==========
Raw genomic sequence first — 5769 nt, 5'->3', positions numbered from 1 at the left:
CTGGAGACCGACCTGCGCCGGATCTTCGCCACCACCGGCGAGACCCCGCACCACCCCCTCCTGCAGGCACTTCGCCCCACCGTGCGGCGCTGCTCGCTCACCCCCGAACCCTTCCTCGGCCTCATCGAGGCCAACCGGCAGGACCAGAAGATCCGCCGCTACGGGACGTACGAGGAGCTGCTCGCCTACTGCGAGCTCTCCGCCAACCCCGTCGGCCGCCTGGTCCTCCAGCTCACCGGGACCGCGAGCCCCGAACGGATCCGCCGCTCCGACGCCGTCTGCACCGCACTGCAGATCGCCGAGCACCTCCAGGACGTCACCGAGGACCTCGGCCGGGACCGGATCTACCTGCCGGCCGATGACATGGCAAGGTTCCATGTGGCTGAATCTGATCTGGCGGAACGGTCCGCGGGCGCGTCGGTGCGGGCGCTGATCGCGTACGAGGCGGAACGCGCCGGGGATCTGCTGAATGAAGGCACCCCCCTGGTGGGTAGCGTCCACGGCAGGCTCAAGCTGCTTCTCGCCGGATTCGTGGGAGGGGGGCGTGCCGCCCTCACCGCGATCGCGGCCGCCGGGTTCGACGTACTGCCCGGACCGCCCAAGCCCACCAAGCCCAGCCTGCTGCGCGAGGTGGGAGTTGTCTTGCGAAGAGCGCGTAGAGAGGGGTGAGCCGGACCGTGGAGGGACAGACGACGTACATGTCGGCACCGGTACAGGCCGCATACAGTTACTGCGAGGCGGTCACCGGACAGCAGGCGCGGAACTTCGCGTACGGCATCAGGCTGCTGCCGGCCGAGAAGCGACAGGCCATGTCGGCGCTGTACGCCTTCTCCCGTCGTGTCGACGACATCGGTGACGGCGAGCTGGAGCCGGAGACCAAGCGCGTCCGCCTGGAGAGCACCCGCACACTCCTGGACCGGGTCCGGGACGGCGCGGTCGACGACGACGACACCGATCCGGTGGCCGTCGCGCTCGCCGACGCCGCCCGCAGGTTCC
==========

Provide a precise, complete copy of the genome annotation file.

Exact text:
Raw genomic sequence first — 5769 nt, 5'->3', positions numbered from 1 at the left:
CTGGAGACCGACCTGCGCCGGATCTTCGCCACCACCGGCGAGACCCCGCACCACCCCCTCCTGCAGGCACTTCGCCCCACCGTGCGGCGCTGCTCGCTCACCCCCGAACCCTTCCTCGGCCTCATCGAGGCCAACCGGCAGGACCAGAAGATCCGCCGCTACGGGACGTACGAGGAGCTGCTCGCCTACTGCGAGCTCTCCGCCAACCCCGTCGGCCGCCTGGTCCTCCAGCTCACCGGGACCGCGAGCCCCGAACGGATCCGCCGCTCCGACGCCGTCTGCACCGCACTGCAGATCGCCGAGCACCTCCAGGACGTCACCGAGGACCTCGGCCGGGACCGGATCTACCTGCCGGCCGATGACATGGCAAGGTTCCATGTGGCTGAATCTGATCTGGCGGAACGGTCCGCGGGCGCGTCGGTGCGGGCGCTGATCGCGTACGAGGCGGAACGCGCCGGGGATCTGCTGAATGAAGGCACCCCCCTGGTGGGTAGCGTCCACGGCAGGCTCAAGCTGCTTCTCGCCGGATTCGTGGGAGGGGGGCGTGCCGCCCTCACCGCGATCGCGGCCGCCGGGTTCGACGTACTGCCCGGACCGCCCAAGCCCACCAAGCCCAGCCTGCTGCGCGAGGTGGGAGTTGTCTTGCGAAGAGCGCGTAGAGAGGGGTGAGCCGGACCGTGGAGGGACAGACGACGTACATGTCGGCACCGGTACAGGCCGCATACAGTTACTGCGAGGCGGTCACCGGACAGCAGGCGCGGAACTTCGCGTACGGCATCAGGCTGCTGCCGGCCGAGAAGCGACAGGCCATGTCGGCGCTGTACGCCTTCTCCCGTCGTGTCGACGACATCGGTGACGGCGAGCTGGAGCCGGAGACCAAGCGCGTCCGCCTGGAGAGCACCCGCACACTCCTGGACCGGGTCCGGGACGGCGCGGTCGACGACGACGACACCGATCCGGTGGCCGTCGCGCTCGCCGACGCCGCCCGCAGGTTCC